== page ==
Atlanta Falcons

Fatal Flaw: Defensive tackle depth

This is a very good, well-rounded club, especially after drafting Calvin Ridley to shore up the WR2 spot. It's not hard to imagine Dan Quinn's young defense finally making a massive leap to becoming an elite unit. The defensive line could hold it back with Dontari Poe leaving for the Panthers in free agency and Adrian Clayborn to the Patriots. Grady Jarrett is excellent and an underrated player who has developed well since being drafted in the fifth round. Takkarist McKinley is a second-year player to watch as a possible breakout. But the only assistance provided to Jarrett on the interior was Deadrin Senat (described by Pete Prisco as a "baby" version of Jarrett, by the way). Vita Vea and Da'Ron Payne were long gone by the time the Falcons picked, but they decided to pass on Taven Bryan for Ridley. We'll see if it costs them in 2018. 

Tampa Bay Buccaneers

Fatal Flaw: Jameis Winston

The Buccaneers should be a good football team. They are stacked at the skill positions, with Ronald Jones joining Mike Evans, DeSean Jackson, Cameron Brate and O.J. Howard. The defense wasn't good but credit GM Jason Licht for addressing the line by trading for Jason Pierre-Paul, signing Vinny Curry and drafting Vita Vea. Those guys with Gerald McCoy could be nasty and would allow Lavonte David and Kwon Alexander to roam the field more easily while boosting the secondary play. Their season falls on Winston, though, after a highly disappointing third-year campaign in 2017. Winston actually finished strong -- over his final five games he completed 67 percent of his passes and averaged 317 yards per game -- but up through November he was having a bad year: 62 percent of his passes completed, 240 yards per game, 10 touchdowns and six picks in eight starts is not what you want from a young franchise quarterback. If a healthy Winston plays to his potential in 2018, the Bucs can contend for the playoffs. If not ...

New Orleans Saints

Fatal Flaw: Defensive Expectations

This is a copout, but look at the Saints depth chart and tell me what's missing. They have Drew Brees under center and Mark Ingram/Alvin Kamara running out of the backfield behind one of the best offensive lines in football (even after losing Zach Strief to retirement). Their secondary pass catchers aren't great with Ted Ginn and Cameron Meredith, but Brees will probably make do. If anything you could even make the case there might be a hangover from last year's brutal playoff loss to the Vikings, but we'll go with everyone assuming the defense will be just as good. It might be! They added Marcus Davenport in an expensive draft-day trade, and he'll join Cameron Jordan and Sheldon Rankins on a talented defensive line. Demario Davis could be a nice free agency pickup at linebacker. If Marshon Lattimore, Ken Crawley, Marcus Williams and Vonn Bell repeat last year the Saints are just loaded. People are going to be drafting this team in fantasy leagues as a Week 1 defense, though, which still feels weird. 

NFC North

Detroit Lions

Fatal Flaw: Pass rush

The more I look at the Lions roster and factor in a coaching upgrade with Matt Patricia, the more I like this Detroit team. I tend to give Patricia the benefit of the doubt when it comes to getting the most out of his defensive line, even if they're short on star talent. A'Shawn Robinson (second round pick in 2016) and Jeremiah Ledbetter (sixth round pick last year) man the middle with Sylvester Williams there for depth. But Ziggy Ansah is the only pure rusher they've got, and it's fair to question what kind of season he'll have given how up and down he's been so far in his career. If Patricia coaches him up and Ansah can get after quarterbacks or they find another edge rusher, Detroit could be dangerous.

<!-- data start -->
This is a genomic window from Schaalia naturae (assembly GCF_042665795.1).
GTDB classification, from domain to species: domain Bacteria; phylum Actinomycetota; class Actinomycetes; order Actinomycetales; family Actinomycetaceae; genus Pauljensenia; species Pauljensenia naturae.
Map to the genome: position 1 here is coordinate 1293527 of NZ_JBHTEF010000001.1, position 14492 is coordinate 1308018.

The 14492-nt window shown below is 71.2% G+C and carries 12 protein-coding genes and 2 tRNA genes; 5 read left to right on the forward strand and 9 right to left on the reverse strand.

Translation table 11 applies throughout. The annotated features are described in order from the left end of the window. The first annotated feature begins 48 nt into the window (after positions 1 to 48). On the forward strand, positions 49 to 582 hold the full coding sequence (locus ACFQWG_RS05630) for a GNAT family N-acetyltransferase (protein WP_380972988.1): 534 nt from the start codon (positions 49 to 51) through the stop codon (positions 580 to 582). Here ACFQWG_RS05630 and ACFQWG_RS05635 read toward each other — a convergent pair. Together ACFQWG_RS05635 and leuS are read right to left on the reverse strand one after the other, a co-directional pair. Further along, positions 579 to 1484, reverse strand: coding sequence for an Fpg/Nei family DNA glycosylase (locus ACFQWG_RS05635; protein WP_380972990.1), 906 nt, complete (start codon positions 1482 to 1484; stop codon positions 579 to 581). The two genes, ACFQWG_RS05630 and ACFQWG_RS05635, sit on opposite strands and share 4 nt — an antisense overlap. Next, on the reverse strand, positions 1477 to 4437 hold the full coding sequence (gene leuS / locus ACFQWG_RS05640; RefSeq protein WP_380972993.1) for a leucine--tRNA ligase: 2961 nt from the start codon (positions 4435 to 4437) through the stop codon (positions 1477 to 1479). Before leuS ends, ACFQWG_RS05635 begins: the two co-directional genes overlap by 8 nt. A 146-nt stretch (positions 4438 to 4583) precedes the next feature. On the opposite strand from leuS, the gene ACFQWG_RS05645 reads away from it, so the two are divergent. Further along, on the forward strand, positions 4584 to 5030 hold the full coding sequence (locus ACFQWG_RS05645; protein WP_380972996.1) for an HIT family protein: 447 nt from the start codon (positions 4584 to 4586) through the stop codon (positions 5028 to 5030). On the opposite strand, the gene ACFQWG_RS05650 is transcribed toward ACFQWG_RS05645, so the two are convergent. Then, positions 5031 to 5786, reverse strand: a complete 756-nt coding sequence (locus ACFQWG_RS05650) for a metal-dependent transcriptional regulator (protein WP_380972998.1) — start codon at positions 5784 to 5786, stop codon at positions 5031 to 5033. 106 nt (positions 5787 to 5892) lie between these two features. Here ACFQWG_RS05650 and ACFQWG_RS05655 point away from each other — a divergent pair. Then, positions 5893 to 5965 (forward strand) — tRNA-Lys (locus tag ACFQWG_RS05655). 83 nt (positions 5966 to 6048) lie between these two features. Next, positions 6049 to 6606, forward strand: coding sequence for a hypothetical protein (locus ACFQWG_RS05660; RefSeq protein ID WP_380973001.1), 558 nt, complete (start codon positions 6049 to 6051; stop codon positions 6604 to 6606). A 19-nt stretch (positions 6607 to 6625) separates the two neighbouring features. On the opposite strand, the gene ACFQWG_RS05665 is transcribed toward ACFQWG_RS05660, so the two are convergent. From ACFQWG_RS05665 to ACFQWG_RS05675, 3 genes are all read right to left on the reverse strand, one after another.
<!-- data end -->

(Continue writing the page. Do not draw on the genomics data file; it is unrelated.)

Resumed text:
Green Bay Packers

Fatal Flaw: Pass catchers

This is a weird thing to say, because this team has Aaron Rodgers and he inherently makes everyone better. But this is a vastly different group of guys for Rodgers. Davante Adams is now the true No. 1 now that his long-time pal Jordy Nelson is gone to Oakland. Randall Cobb remains as the slot/do-it-all option and he might be underrated at this point of his career, but you'd prefer to have a true WR2 and Cobb out of the slot. Jimmy Graham was a big-ticket free agent, but it remains to be seen if he's anything more than a red-zone weapon at his age. The Packers have been prone to slow starts and have a new quarterbacks coach and their star quarterback apparently a little miffed while working on timing with his new-ish set of receivers. If they come out of the gates slow, there will be questions asked. 

Chicago Bears

Fatal Flaw: Secondary

Much ado was made about the Bears secondary this offseason thanks to the bizarre way they ended up signing Kyle Fuller to a longer deal. After not picking up his fifth-year option, they declined to franchise tag him, instead using the transition tag on the 2017 breakout. The Packers signed him to an offer sheet and the Bears matched. It's a good move to keep him around, but a weird way to handle it. Fuller tops the depth chart, followed by Prince Amukamara, Bryce Callahan and Marcus Cooper. That's a fine group if they're playing to their potential, the front seven is getting after the quarterback and everyone stays healthy. If one of Fuller or Amukamara goes down early, however, this is a secondary that could get exposed.